Cutting all Cables: Phoneline vs. Wireless Networkingby Eric Hagen on October 30, 2001 4:10 AM EST
- Posted in
- IT Computing
There are several wireless options available today, most using the 2.4GHz range reserved for public use. Of the technologies currently on the market, the IEEE 802.11b standard, occasionally referred to as WiFi is by far the most widely accepted. Developed by the IEEE, it offers a maximum theoretical speed of 11Mbps, which is comparable to 10 Base-T Ethernet but unlike wired networking, it can be completely portable and independent of any wiring infrastructure.
Operating on a Frequency hopping Direct Sequenced Spread Spectrum digital carrier, many manufacturers claim a range of greater than 100m. It should be obvious that any claims for maximum distance are probably assuming line-of-sight transmission, which is rarely the case. Objects such as walls, floors, metal panels, pipes and electrical wiring can greatly decrease this distance.
In situations of low signal strength, the 802.11b standard calls for the adapter to automatically negotiate to lower speed connections to increase reliability. Alternate speeds include 5 Mbps, 2Mbps and 1Mbps. Booster antennas are also available to increase the operating range of any wireless network. With some highly directional antennas, the range of the IEEE 802.11b has been extended beyond 10 miles.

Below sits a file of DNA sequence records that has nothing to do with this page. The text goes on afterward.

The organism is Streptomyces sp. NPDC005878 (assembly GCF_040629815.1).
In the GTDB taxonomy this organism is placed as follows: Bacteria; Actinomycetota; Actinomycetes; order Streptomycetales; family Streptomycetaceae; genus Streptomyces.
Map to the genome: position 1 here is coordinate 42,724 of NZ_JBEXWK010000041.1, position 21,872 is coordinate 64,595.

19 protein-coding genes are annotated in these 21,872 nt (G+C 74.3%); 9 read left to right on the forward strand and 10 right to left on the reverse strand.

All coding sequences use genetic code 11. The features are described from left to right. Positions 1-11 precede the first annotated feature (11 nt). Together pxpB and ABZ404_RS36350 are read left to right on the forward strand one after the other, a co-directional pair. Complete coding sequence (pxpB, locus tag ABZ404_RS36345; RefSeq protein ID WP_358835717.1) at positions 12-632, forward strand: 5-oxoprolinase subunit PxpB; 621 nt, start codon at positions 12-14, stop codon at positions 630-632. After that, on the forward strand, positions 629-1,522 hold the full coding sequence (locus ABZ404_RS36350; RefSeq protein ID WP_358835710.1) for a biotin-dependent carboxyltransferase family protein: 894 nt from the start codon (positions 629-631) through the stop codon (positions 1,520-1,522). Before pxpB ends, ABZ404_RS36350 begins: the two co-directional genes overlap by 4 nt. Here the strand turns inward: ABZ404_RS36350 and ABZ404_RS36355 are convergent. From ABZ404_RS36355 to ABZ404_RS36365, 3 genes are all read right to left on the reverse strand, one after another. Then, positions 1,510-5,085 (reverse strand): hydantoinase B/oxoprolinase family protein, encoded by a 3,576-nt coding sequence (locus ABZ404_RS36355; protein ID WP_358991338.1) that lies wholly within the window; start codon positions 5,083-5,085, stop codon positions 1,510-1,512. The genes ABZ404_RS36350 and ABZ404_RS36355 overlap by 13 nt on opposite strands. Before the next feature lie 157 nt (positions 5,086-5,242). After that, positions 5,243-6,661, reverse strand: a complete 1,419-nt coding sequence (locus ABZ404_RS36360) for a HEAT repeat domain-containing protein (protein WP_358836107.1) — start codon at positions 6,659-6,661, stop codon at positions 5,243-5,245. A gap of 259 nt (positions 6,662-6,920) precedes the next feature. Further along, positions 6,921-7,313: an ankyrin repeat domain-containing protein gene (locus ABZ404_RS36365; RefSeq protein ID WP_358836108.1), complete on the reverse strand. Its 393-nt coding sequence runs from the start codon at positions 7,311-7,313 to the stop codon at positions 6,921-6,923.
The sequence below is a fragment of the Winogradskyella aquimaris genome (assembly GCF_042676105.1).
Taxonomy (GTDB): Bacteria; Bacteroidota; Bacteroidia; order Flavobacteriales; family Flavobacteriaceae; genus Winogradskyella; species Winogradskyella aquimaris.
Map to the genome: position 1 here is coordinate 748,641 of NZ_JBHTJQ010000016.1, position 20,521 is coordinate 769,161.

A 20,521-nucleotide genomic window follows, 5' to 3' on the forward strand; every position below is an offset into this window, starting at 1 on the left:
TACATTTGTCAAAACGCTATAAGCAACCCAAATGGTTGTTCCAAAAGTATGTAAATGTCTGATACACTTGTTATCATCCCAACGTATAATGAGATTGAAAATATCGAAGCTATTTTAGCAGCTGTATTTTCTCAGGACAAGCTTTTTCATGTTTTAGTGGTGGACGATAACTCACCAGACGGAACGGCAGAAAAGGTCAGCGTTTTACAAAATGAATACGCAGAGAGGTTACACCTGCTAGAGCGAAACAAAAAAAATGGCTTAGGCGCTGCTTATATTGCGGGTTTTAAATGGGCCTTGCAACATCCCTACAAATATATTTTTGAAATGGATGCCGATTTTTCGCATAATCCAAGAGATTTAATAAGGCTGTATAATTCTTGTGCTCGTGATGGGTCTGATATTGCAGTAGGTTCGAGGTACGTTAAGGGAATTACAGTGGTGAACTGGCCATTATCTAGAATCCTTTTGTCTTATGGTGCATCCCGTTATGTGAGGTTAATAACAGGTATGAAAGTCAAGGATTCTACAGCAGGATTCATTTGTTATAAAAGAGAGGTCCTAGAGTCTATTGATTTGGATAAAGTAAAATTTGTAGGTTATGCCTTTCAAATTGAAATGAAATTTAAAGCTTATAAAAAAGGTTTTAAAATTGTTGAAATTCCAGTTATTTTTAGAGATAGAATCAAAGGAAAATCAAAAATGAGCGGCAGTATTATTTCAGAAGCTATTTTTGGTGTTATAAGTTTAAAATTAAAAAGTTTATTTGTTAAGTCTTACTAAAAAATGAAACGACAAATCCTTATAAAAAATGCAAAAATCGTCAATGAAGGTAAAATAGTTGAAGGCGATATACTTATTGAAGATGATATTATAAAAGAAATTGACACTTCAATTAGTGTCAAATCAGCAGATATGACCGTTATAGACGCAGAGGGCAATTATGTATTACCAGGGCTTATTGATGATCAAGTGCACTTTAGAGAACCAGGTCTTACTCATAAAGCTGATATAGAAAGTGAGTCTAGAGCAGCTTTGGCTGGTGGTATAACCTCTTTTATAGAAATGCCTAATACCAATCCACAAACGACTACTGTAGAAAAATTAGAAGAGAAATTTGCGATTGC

With these types of range capabilities, security is a prime issue for wireless users. The IEEE 802.11b standard offers several built-in levels of encryption. The encryption scheme used by the standard is most generally known as the WEP "Wired Equivalent Privacy" encryption and is offered in 40/64 bit and 128 bit levels.
Don't be fooled by the name, these encryption schemes are mainly effective at stopping casual snoopers but are not strong enough to foil determined hackers. While these encryption schemes are reasonably strong, the 64 bit encryption level can be broken in a matter of minutes and the 128bit level, although a bit stronger, can still be compromised with a bit of effort. Any sensitive data transmitted over these networks should be encrypted as if it were being sent over a public network.
Although these techniques appear to be more exhaustive than any other common network infrastructure, the largest issue is that the network traffic is broadcast over such a large area. The attacker does not need to have physical access to your network, nor does he necessarily even have to be close to the premises if he employs booster antennas. Attackers can take their time cracking your passwords and reading your network data without your knowledge. Unlike conventional attacks via the Internet, no type of firewall can protect wireless computers from being accessed once someone has access to the network.
If network data transmissions are not as big an issue, but you wish to secure your network so that no unauthorized users can log into your systems, there are other standards built into most products. Access control can be secured by MAC address or by a user/password authentication. Again, these are secure only as far as a hacker can not duplicate them. Spoofing MAC addresses is difficult but possible and guessing user's passwords is the oldest hacking technique in the world.
Clearly, making a 100% secure network is not possible, but wireless network administrators with secure data should know the risks and install strong VPN software to protect themselves and their users.